Sudden infant death syndrome is an unexpected sudden death of an infant which remains unexplained after a thorough postmortem examination, investigation of the death scene and review of the medical history. SIDS is the most common cause of post neonatal infant mortality between one month to one year of age. The incidence of SIDS peaks between the two and four months after birth.
Sudden Infant Death Syndrome Risk Factors:
- Maternal and Antenatal risk factors:
- Young maternal age
- Maternal drug abuse
- Maternal smoking
- Nutritional deficiency
- Lower socioeconomic status
- Poor prenatal care
- Single marital status
- Higher parity
- Multiple Gestation
- Intrauterine hypoxia
- Fetal growth retardation
- Infant Risk factors:
- Age (peak 2-4 months)
- Low birth weight
- Male gender
- Prone and side sleeping position
- Recent febrile illness
- Thermal stress
- Winter months
- Smoking exposure (prenatal and postnatal)
- Bottle fed babies
- Genetic or biological risk factors:
- Ventilatory responsiveness
- Heart rate
- Vagal tone
- Blood Pressure
- Respiratory pattern
- Family History of SIDS in a sibling
- Abnormal inflammatory immune response to any infection
- Idiopathic apparent life threatening event
Pathophysiology of SIDS:
There is no autopsy finding pathognomonic of SIDS. There are some common observations, petechial hemorrhages are found in more than 90% of cases and may be more extensive than in other causes of infant mortality. Pulmonary odema is often present and may be substantial.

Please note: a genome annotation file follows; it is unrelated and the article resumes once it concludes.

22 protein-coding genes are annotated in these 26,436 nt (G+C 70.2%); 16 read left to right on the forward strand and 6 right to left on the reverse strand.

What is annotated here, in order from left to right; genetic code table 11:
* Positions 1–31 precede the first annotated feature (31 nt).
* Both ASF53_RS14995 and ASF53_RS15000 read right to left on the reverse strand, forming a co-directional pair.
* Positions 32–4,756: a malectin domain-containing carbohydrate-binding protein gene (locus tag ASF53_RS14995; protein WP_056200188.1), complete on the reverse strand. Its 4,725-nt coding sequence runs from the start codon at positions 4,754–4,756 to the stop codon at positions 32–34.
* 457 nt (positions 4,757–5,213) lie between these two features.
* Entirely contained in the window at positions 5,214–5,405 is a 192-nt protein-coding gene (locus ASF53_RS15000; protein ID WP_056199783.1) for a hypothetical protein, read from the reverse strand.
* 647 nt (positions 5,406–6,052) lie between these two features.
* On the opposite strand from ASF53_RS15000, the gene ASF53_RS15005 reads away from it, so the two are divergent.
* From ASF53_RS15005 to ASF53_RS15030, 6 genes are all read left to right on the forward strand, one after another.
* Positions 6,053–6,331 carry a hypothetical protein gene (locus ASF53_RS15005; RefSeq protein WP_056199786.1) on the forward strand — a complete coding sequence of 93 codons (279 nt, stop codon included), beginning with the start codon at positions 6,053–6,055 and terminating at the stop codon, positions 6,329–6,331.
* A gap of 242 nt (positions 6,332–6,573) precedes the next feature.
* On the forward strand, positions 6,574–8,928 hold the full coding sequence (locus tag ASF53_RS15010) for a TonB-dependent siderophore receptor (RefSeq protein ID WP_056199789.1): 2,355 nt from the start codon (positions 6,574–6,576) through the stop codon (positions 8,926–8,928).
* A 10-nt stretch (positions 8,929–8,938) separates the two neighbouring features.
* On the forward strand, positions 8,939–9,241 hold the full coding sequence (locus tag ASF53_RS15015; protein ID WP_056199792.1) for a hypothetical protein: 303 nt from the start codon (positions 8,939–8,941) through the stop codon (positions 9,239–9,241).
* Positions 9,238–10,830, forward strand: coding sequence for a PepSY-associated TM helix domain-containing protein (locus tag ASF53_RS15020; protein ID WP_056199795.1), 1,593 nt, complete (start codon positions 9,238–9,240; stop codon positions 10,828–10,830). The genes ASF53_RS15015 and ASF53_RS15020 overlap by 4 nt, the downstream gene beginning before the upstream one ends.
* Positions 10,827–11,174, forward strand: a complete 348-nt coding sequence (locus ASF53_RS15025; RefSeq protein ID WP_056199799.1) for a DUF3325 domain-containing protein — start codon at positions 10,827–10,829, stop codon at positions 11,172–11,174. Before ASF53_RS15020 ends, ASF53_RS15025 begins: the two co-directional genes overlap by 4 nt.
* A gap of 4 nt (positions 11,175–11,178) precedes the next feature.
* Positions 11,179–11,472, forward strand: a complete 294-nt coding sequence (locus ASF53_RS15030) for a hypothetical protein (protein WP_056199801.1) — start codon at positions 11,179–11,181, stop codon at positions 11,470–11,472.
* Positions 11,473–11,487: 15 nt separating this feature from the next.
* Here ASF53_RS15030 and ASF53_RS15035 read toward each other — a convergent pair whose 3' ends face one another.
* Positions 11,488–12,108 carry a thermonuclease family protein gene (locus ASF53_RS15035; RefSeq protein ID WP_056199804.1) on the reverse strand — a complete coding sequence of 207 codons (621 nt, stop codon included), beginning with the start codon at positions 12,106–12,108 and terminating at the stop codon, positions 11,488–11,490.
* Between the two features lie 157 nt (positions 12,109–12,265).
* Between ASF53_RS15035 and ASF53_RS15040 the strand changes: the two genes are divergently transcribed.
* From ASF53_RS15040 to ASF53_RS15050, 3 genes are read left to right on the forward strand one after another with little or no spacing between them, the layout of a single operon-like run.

There are tissue markers indicative of pre-existing chronic low-grade asphyxia in nearly 2/3 of SIDS subjects, including persistence of adrenal brown fat, hepatic erythropoiesis, brainstem gliosis and other structural abnormalities.
Postmortem molecular analysis in SIDS cases has identified mutations on the cardiac sodium channel genetic abnormality.
Guidelines to reduce the risk of SIDS:
SIDS cannot be prevented in individual infants because it is not possible currently to prospectively identify future SIDS victims or effectively intervene. If obstructed breaths, central apnoea, bradycardia or Oxygen desaturation occurring as a part of the terminal event could be reliably detected sufficiently earlier so as to be amenable to intervention. Although prolonged QT interval of an infant may be treated if diagnosed.
- Full term and premature infants should be placed for sleep in the supine position. Side sleeping is not recommended.
- Infants should not be put to sleep on waterbeds, sofas, soft mattresses or other soft surfaces.
- Adults (other than parents) and children or other Siblings should not share a bed with an infant. The parent should not share a bed with their infant if they smoke or use substances such as drugs or alcohol that impair parental arousal.
- Overheating should be strictly avoided.
- The infant should be lightly clothed for sleep.
- Devices advertised to maintain the sleep position or to reduce the risk of rebreathing are not safe and should not be used.
Alternating the placement of the infant’s head as well as his or her orientation in the crib can also minimize the risk of head flattening.